The Manassas City Council has accepted a federal grant that will boost the city’s fire and rescue department and bring it in line with national staffing standards.
The $1.4 million Staffing for Adequate Fire and Emergency Response ( SAFER) grant will allow the fire and rescue department’s new chief to hire 12 additional people. The grant covers the positions for two years, but the city will be responsible for funding them in 2014, to the tune of $755,000, Manassas Fire Chief Brett Bowman said.
Manassas was awarded the grant this year, and the council had 60 days to decide whether or not to accept it. Council members said they recognized the need, but also needed to look at the cost commitment associated with the third year of the grant.
“If we don’t approve this, we will really be missing an opportunity,” Manassas Council Member Sheryl L. Bass (R ) said. “This is an investment and something the community is asking for.”
The grants help departments nationwide to increase their staffing in critical operating units, Bowman said. The National Fire Protection Association recommends that every engine have at least four fire and rescue members when it arrives at a scene. In Manassas, that doesn’t often happen, fire and rescue officials said.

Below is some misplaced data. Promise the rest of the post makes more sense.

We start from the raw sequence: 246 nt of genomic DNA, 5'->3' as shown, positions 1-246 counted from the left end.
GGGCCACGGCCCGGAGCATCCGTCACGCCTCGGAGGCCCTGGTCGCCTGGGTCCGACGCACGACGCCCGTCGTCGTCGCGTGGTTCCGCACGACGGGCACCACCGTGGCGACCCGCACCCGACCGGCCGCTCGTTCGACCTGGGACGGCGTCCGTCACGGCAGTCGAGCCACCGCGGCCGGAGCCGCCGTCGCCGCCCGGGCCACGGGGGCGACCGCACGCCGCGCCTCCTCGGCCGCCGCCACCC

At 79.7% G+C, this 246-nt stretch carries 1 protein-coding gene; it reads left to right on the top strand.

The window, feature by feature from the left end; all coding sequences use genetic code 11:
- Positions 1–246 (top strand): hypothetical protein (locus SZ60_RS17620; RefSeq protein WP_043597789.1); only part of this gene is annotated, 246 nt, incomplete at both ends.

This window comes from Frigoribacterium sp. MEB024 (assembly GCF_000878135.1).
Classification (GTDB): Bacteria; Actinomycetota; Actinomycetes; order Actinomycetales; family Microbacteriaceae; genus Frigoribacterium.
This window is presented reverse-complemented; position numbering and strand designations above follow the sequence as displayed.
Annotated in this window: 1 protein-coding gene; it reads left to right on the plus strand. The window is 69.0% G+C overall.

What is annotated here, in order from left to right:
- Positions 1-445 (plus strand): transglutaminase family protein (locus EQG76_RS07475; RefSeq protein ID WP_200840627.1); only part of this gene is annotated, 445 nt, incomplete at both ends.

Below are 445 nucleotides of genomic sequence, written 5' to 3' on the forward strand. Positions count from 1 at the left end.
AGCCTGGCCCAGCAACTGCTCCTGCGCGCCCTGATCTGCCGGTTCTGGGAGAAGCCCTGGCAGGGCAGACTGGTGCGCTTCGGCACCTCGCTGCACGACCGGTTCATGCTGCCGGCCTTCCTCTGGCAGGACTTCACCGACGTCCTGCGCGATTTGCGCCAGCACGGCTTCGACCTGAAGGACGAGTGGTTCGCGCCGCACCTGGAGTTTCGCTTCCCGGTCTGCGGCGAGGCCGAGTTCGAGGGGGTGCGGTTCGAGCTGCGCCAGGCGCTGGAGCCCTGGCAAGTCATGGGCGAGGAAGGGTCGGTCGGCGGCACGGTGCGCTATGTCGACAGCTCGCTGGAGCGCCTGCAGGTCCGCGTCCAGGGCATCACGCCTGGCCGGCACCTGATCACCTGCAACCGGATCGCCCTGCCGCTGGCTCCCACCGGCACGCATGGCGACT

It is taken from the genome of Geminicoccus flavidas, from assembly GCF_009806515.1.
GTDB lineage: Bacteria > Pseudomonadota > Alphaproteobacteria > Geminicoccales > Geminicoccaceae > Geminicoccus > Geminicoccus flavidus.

The Manassas Fire and Rescue Department has about 40 uniformed fire and rescue members, Bowman said. When not including volunteers, the city’s ladder truck has four firefighters on it 15 percent of the time it goes out on calls. With the grant, the truck would be staffed to national standards 90 percent of the time. The engine company provides four firefighters per unit 45 percent of the time. The grant would increase that to 75 percent, Bowman said.
Bowman said having four people on a unit increases everyone’s safety, is more efficient and more effective.
“This grant is intended to improve the safety of citizens and the fire and rescue providers,” Bowman said. “Time is critical in emergency situations and the addition of these people could be the difference between life and death.”
Several neighboring jurisdictions have four people on their engine, ladder and rescue trucks most of the time, including Prince William, Loudoun and Fairfax counties, fire and rescue officials said.
Bowman said the search for new employees is underway, and officials hope to have people hired within the next few months.